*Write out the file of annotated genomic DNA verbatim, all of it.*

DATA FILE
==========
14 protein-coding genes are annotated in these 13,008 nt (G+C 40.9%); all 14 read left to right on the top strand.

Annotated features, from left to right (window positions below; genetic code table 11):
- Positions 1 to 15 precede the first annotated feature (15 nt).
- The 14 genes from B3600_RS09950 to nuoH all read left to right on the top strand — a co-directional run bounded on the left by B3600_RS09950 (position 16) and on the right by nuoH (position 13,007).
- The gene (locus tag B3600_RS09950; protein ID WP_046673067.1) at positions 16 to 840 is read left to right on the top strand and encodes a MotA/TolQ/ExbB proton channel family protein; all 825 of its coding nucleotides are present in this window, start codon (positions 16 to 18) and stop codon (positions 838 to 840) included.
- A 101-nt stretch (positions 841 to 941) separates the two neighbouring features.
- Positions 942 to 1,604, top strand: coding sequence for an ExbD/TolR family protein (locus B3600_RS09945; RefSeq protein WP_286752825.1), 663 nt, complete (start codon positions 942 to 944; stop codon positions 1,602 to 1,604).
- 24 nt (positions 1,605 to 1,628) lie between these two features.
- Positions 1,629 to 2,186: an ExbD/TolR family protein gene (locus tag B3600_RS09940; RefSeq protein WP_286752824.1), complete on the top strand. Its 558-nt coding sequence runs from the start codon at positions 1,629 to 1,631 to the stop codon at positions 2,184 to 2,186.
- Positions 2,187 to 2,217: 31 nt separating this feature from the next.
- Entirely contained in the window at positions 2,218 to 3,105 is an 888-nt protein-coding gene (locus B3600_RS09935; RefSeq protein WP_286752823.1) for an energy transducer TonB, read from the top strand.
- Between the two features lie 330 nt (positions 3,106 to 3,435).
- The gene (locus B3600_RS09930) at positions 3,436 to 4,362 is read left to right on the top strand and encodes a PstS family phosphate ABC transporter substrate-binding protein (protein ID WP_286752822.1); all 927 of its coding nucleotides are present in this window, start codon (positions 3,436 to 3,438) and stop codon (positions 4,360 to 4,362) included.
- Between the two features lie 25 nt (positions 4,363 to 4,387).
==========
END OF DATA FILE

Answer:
14 protein-coding genes are annotated in these 13,008 nt (G+C 40.9%); all 14 read left to right on the top strand.

Annotated features, from left to right (window positions below; genetic code table 11):
- Positions 1 to 15 precede the first annotated feature (15 nt).
- The 14 genes from B3600_RS09950 to nuoH all read left to right on the top strand — a co-directional run bounded on the left by B3600_RS09950 (position 16) and on the right by nuoH (position 13,007).
- The gene (locus tag B3600_RS09950; protein ID WP_046673067.1) at positions 16 to 840 is read left to right on the top strand and encodes a MotA/TolQ/ExbB proton channel family protein; all 825 of its coding nucleotides are present in this window, start codon (positions 16 to 18) and stop codon (positions 838 to 840) included.
- A 101-nt stretch (positions 841 to 941) separates the two neighbouring features.
- Positions 942 to 1,604, top strand: coding sequence for an ExbD/TolR family protein (locus B3600_RS09945; RefSeq protein WP_286752825.1), 663 nt, complete (start codon positions 942 to 944; stop codon positions 1,602 to 1,604).
- 24 nt (positions 1,605 to 1,628) lie between these two features.
- Positions 1,629 to 2,186: an ExbD/TolR family protein gene (locus tag B3600_RS09940; RefSeq protein WP_286752824.1), complete on the top strand. Its 558-nt coding sequence runs from the start codon at positions 1,629 to 1,631 to the stop codon at positions 2,184 to 2,186.
- Positions 2,187 to 2,217: 31 nt separating this feature from the next.
- Entirely contained in the window at positions 2,218 to 3,105 is an 888-nt protein-coding gene (locus B3600_RS09935; RefSeq protein WP_286752823.1) for an energy transducer TonB, read from the top strand.
- Between the two features lie 330 nt (positions 3,106 to 3,435).
- The gene (locus B3600_RS09930) at positions 3,436 to 4,362 is read left to right on the top strand and encodes a PstS family phosphate ABC transporter substrate-binding protein (protein ID WP_286752822.1); all 927 of its coding nucleotides are present in this window, start codon (positions 3,436 to 3,438) and stop codon (positions 4,360 to 4,362) included.
- Between the two features lie 25 nt (positions 4,363 to 4,387).